Excessive politics of aura

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"Adorno and the Excessive Politics of Aura." Benjamin's Blind Spot: Walter Benjamin and the Premature Death of Aura & ICI Field Notes 5: The Manual of Lost Ideas . Ed. Lise Patt. Los Angeles: The Institute of Cultural Inquiry, 2001. 25-36.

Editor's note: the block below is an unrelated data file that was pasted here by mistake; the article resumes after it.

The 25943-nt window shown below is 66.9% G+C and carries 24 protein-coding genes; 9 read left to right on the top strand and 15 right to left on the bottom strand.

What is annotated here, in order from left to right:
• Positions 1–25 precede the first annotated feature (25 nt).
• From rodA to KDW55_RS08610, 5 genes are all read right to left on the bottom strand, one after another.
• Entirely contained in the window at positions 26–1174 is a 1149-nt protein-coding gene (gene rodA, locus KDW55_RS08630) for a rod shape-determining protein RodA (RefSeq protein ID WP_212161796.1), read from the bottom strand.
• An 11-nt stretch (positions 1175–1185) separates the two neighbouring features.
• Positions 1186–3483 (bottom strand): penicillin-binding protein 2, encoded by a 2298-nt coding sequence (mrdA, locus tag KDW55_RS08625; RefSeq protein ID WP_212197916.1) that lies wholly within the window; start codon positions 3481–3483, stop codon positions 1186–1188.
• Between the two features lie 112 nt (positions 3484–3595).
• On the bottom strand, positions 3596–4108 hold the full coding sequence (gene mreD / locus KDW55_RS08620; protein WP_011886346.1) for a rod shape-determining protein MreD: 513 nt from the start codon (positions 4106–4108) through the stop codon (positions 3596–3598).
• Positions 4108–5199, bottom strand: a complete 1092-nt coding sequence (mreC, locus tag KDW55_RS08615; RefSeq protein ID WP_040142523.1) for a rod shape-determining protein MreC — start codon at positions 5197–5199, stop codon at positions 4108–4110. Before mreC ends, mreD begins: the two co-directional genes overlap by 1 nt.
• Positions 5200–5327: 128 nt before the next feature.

Adorno and the Excessive Politics of Aura Gehard Richter The more closely you look at the world, the more distantly it looks back. —Walter Benjamin, citingKarl Kraus Like the idea of aura itself, the abiding friendship between Walter Benjamin and Theodor W. Adorno is a complex weave of proximity and distance, immediacy and deferral. While Benjamin cultivated life-altering friendships with several writers and philosophers — among them, prominently, Gershom Scholem, Ernst Bloch, Bertolt Brecht, and Siegfried Kracauer his long affiliation with Adornowas perhaps the most intimate and the most ambivalent elective affinity in his life and thought. The two first met in Frankfurt in 1923, and they remained friends until Benjamin's untimely suicide in 1940. Adorno was the main link between Benjamin and the Institute for Social Research (the Frankfurt School), proving an intellectual and financial lifeline to Benjamin during many of the latter'smeager years of marginal existence. After a narrow-minded German professor at the University of Frankfurt rejected Benjamin's Trauerspiel book, an explosive study of the Baroque drama, as a professorial habilitation and thereby effectively ended Benjamin's hopes for an academic career, Adorno recognized the importance of his friend's work. Indeed Adorno's first books would hardly be thinkable withoutBenjamin's ghostly presence. In 1932, Adorno even offered a seminar at Frankfurt on the Trauerspiel book — the first [p.26] official Benjamin course ever. After World War II, Adorno was instrumental in making Benjamin's then largely unknown oeuvre widely available to German readers, and his extensive correspondence with Benjamin, along with the seminal essays he devoted to his friend's work,remain indispensable for any understanding of Benjamin today. Yet what is often neglected by readers of both writers is the impact of Benjamin's theoretical category of "aura" on Adorno's late work. I wish to suggest that Adorno's major work, Aesthetic Theory, which was published posthumously in 1969, mobilizes the dialectical interplay of proximity and distance inherent in this concept as a figure forthe excessiveness in the work of art that is inseparable from its political resonances. That the auratic within the artwork prevents the aesthetic form from becoming simply itself means, for Adorno, that it belongs to the realm of the political, even - or precisely - when it seems far removed from political questions on the surface. The auratic in the artwork is irreducibly figurative. Benjamin'sconcept of aura thus helps to shed light on Adorno's enigmatic contention that political art, "which is a moment in society even in opposing it, must close its eyes and ears to society." "An 'it shall be different' is hidden," Adorno claims, "in even the most sublimated work of art. If art is merely identical with itself, a purely scientized construction, it has already gone bad and is literallypre-artistic." Adorno argues that this "is not the time for political works of art; rather politics has migrated into the autonomous work of art, and it has penetrated most deeply into works that present themselves as politically dead."1 It is in this highly mediated sense of thc political in art, I suggest, that Adorno wishes to situate Benjamin's aura. [p.27] In Benjamin's thinking, there can beno concept of aura that is not always already traversed by its own blind spots. This is so not only because the concept of aura in the trajectory of his thinking undergoes a series of transformations — from his essays of the 1920s through his hashish protocols to his later meditations on technical reproducibility in photography and film in the 1930s — but also because his concepts are never...
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